From Nesdev wiki
Jump to: navigation, search

Watermarking is defined by Wikipedia as "the process of embedding information into a digital signal in a way that is difficult to remove." In some cases, the developer of an unreleased NES program wants to distribute copies to beta testers but still trace any leaked copies of the program to the tester who broke the non-disclosure agreement. There are several ways to produce binaries that can be traced back to a particular recipient.


One way to make each copy unique is to shuffle, or randomly rearrange, pieces of a program at compile time.

A code preprocessor can randomize the order of statically allocated variables in a program. This causes the addresses embedded in the code to change every time the program is compiled. It has benefits beyond watermarking: as the program is shuffled, a randomly chosen variable acts as a canary for the variable before it, and the effects of a buffer overflow may become more apparent.

A code preprocessor can shuffle the order of subroutines or lookup tables in a program. Watch out: A common technique on the NES is the "inline tail call", in which a subroutine doesn't return but instead falls off the end into the following subroutine. You'll need to take this into account when adding markup to control the preprocessor.

A code preprocessor can shuffle the order of instructions in a subroutine. In a lot of cases, the order of instructions doesn't matter, such as LDA vs. CLC, or LDX vs. LDY where neither is indexed, or STA (d),Y vs. DEX, or STA of the same value to several different variables. Writes to some PPU registers act similarly: when setting up PPUCTRL ($2000) and PPUMASK ($2001) at the end of vertical blanking, it doesn't matter which is written first. The markup for such "bundles of instructions" resembles the markup for stop bits in explicitly parallel instruction computing. Adding the required markup also has a benefit beyond watermarking: thinking about what instructions affect others forces a code review, which allows a programmer to refamiliarize himself with a code base and possibly discover defects.

A common method to cope with bus conflicts on discrete mappers brings in another trick. For example, a game using UNROM might load from a table and write back to that table to make sure that the written bits match the bits in ROM. (See the banktable example at Programming UNROM.) But if you shuffle the data in banks 0 through 6 and shuffle the bank numbers in the table, you can make 7! = 5040 different binaries from this alone.

Even in a game no bigger than NROM-128, shuffling alone allows for more distinct binaries than the number of atoms in the known universe squared. With the size of NES games and with modern solid archiving tools such as 7-Zip, you can save each binary that you send out to each tester and still not fill a 4 GB USB flash drive. As long as the binary doesn't get leaked to someone with the knowledge to disassemble and reassemble a binary (as in SMBDis), computing the Hamming distance between the leaked copy and your saved copies is likely to result in a high-confidence match to the leaker.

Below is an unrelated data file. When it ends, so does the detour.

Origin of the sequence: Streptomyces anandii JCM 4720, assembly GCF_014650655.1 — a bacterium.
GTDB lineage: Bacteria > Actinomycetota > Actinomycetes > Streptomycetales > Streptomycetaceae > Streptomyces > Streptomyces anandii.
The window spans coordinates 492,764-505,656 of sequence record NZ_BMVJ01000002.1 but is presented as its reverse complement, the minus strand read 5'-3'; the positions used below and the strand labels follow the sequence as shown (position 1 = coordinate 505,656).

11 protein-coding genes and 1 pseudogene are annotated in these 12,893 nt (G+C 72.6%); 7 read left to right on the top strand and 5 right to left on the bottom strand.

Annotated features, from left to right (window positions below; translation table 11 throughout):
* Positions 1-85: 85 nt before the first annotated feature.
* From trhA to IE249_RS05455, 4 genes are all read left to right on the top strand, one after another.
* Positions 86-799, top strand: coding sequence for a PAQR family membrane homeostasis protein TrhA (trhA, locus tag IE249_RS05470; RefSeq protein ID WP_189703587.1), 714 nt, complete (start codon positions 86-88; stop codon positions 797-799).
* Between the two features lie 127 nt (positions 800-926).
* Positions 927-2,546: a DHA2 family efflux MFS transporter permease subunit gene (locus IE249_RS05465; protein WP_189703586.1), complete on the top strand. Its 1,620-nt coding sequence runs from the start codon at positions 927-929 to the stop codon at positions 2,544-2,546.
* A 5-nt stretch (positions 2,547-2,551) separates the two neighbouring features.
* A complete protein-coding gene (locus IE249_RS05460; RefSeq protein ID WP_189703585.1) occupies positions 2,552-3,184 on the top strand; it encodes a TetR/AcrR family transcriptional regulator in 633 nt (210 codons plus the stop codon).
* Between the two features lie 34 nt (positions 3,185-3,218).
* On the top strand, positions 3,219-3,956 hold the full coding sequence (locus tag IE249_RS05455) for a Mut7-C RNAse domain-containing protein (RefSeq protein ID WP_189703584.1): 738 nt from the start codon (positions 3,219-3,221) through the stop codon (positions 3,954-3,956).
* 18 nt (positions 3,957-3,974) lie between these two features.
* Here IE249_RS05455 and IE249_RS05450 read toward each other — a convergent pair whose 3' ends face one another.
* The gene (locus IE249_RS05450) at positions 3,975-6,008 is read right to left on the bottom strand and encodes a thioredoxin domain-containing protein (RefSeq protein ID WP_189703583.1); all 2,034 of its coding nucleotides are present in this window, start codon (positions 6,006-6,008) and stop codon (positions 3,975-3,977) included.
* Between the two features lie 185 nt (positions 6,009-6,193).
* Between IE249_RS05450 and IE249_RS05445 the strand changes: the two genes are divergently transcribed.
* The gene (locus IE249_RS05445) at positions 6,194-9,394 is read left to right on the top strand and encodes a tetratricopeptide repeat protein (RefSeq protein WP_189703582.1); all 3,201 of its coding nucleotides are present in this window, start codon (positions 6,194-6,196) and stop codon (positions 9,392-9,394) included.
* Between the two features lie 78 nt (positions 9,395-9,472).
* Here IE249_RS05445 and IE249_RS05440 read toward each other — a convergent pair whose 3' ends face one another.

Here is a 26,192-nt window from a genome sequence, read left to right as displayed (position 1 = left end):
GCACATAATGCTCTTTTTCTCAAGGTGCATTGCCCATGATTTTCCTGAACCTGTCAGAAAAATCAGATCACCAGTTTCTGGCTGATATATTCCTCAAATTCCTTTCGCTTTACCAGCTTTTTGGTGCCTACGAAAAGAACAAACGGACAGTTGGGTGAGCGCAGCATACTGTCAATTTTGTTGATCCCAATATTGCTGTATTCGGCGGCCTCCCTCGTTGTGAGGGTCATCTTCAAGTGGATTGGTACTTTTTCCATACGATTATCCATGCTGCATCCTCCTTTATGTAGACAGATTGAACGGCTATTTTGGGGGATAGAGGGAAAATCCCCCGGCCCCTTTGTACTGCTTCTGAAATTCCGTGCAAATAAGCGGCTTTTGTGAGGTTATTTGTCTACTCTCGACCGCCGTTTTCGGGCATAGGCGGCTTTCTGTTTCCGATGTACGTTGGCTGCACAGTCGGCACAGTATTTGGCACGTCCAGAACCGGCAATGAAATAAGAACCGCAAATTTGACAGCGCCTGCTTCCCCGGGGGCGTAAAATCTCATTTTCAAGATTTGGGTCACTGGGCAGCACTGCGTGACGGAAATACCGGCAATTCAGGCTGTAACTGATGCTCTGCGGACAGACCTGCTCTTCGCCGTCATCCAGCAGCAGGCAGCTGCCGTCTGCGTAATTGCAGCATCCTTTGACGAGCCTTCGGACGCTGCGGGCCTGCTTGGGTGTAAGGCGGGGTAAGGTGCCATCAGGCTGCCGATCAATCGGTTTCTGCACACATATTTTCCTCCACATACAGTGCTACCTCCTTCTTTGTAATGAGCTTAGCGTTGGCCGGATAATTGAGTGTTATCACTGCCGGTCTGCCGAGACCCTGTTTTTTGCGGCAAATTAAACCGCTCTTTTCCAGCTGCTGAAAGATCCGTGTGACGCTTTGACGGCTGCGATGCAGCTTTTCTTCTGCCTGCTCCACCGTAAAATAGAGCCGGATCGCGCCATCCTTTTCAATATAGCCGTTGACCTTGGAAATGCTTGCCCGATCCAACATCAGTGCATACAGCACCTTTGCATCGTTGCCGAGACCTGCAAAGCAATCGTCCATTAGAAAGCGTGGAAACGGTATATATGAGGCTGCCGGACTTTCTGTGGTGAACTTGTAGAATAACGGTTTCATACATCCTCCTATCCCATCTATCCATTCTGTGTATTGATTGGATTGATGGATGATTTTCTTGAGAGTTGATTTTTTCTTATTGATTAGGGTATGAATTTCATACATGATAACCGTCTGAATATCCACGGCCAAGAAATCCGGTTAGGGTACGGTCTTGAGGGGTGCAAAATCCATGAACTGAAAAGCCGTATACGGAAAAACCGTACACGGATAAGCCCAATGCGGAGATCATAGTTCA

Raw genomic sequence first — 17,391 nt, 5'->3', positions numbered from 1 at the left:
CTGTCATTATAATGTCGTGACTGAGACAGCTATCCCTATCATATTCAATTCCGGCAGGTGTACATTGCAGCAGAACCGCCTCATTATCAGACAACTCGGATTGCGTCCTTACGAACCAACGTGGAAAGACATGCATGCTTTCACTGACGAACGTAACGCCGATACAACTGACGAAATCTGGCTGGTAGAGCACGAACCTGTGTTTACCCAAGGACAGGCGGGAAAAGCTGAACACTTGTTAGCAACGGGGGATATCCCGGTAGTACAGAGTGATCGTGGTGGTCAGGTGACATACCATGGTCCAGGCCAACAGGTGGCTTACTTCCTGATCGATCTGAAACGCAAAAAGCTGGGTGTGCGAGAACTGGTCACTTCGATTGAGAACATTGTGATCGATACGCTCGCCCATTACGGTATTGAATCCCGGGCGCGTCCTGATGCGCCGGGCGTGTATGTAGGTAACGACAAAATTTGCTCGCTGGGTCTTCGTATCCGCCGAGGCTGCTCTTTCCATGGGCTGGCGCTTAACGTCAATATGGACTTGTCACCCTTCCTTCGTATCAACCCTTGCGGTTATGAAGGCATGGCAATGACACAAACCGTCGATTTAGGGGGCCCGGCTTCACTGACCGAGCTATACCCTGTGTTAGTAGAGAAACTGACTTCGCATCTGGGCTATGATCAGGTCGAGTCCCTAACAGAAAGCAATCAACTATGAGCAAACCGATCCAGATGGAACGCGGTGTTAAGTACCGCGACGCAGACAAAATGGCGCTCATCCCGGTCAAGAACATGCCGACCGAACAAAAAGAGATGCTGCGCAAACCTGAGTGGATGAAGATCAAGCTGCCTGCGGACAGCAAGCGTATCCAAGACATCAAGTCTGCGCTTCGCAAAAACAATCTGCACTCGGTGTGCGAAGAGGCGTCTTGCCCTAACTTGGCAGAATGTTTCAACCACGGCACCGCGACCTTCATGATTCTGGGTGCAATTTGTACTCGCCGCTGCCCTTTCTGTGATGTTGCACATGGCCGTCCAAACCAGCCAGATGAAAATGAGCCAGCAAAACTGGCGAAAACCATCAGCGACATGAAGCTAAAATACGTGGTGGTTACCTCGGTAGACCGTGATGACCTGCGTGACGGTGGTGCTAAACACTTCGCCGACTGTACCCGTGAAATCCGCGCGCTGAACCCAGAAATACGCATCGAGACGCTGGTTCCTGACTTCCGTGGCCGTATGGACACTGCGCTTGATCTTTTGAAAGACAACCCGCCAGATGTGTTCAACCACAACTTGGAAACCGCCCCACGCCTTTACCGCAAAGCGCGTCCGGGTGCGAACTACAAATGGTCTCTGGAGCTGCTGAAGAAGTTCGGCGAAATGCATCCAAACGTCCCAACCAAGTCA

Instruction encoding

A few instructions have multiple encodings. A code preprocessor can introduce any of several NOP instructions at random points in a non-time-critical subroutine.

One may also add official do-(near)-nothing instructions such as EOR #0, ORA #0, AND #$FF, an INX/DEX pair, etc. Another watermarking padding stratagem would be, before a load instruction for a register (LDA, LDX, LDY, PLA, TAX, TAY, TSX, TXA, or TYA), to introduce instructions affecting that register; the load makes irrelevant all changes to the register's contents. One should, of course, take care to ensure that such new instructions do not have undesired flag changes altering execution flow.

The addresses of the PPU's ports, almost every mapper without bus conflicts, and the internal WRAM are all incompletely decoded. Because the NES PPU is configured to ignore A12 through A3, each PPU port appears 1024 times in the range $2000-$3FFF. Likewise, the MMC3 ignores A12 through A1, and each port appears 4096 times. The MMC1 ignores A14 through A0 for the first four writes and A12 through A0 for the last, or 73 bits in all, but many games use only one subroutine to handle all writes to each of its four ports. The internal RAM appears only 4 times in $0000-$1FFF, but any non-zero-page instruction could be changed to use one of the mirrors. A code preprocessor could randomize these address bits in any instruction that reads or writes these ports. This would also serve to hinder a cracker's use of an in-emulator debugger that doesn't take mirroring into account.

Use of multiple instruction encoding and multiple address decoding might also be used if you want to store the program and data in the same place (although this is difficult), or to use the mirrored registers for some purpose in a mapper that you might make up or in a debugger.

Graphics changes

Graphics can depend on the build:

  • Choose one of several alternatives for grass and other noisy tiles
  • Rearrange the order in which sets of tiles appear in the CHR ROM
  • Tester's name or something derived from tester's name on the title screen. This is easy to remove, but it acts as a deterrent.
  • Tester's name or something derived from tester's name on a sign in a building in the game


If your program includes compressed data, you can change the interpretation of bits in the data format. For example, in RLE tile compression, the sense of bits denoting a run of repeated pixels vs. bits denoting a run of several literal pixels can be inverted.

See also

  • Concentration Room: Version 0.02 includes a Python program to shuffle source code, and an example of how to work it into a makefile.

External links